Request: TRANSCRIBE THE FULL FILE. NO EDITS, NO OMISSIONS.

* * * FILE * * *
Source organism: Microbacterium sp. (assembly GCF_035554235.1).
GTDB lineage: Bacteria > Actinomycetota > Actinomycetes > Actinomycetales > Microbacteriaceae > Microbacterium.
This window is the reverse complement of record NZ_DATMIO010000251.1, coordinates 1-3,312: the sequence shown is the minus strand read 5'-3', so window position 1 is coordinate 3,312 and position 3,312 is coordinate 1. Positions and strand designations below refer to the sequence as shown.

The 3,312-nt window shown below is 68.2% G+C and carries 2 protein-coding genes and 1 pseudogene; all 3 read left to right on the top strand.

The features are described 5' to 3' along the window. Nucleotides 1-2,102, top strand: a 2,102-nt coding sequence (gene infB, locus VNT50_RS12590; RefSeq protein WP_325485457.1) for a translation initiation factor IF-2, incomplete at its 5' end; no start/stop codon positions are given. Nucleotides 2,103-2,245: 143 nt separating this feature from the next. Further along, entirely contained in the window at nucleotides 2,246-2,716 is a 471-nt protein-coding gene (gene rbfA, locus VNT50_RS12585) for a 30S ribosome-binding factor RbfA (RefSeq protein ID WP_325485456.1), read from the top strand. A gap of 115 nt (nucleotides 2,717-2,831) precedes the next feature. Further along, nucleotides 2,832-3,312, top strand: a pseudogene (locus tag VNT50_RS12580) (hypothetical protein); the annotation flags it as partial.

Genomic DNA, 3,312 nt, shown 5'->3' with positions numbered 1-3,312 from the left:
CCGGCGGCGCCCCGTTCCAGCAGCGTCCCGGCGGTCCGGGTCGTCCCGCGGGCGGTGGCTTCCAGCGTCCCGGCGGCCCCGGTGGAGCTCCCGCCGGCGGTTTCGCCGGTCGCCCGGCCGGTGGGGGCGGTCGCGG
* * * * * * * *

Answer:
Source organism: Microbacterium sp. (assembly GCF_035554235.1).
GTDB lineage: Bacteria > Actinomycetota > Actinomycetes > Actinomycetales > Microbacteriaceae > Microbacterium.
This window is the reverse complement of record NZ_DATMIO010000251.1, coordinates 1-3,312: the sequence shown is the minus strand read 5'-3', so window position 1 is coordinate 3,312 and position 3,312 is coordinate 1. Positions and strand designations below refer to the sequence as shown.

The 3,312-nt window shown below is 68.2% G+C and carries 2 protein-coding genes and 1 pseudogene; all 3 read left to right on the top strand.

The features are described 5' to 3' along the window. Nucleotides 1-2,102, top strand: a 2,102-nt coding sequence (gene infB, locus VNT50_RS12590; RefSeq protein WP_325485457.1) for a translation initiation factor IF-2, incomplete at its 5' end; no start/stop codon positions are given. Nucleotides 2,103-2,245: 143 nt separating this feature from the next. Further along, entirely contained in the window at nucleotides 2,246-2,716 is a 471-nt protein-coding gene (gene rbfA, locus VNT50_RS12585) for a 30S ribosome-binding factor RbfA (RefSeq protein ID WP_325485456.1), read from the top strand. A gap of 115 nt (nucleotides 2,717-2,831) precedes the next feature. Further along, nucleotides 2,832-3,312, top strand: a pseudogene (locus tag VNT50_RS12580) (hypothetical protein); the annotation flags it as partial.

Genomic DNA, 3,312 nt, shown 5'->3' with positions numbered 1-3,312 from the left:
CCGGCGGCGCCCCGTTCCAGCAGCGTCCCGGCGGTCCGGGTCGTCCCGCGGGCGGTGGCTTCCAGCGTCCCGGCGGCCCCGGTGGAGCTCCCGCCGGCGGTTTCGCCGGTCGCCCGGCCGGTGGGGGCGGTCGCGG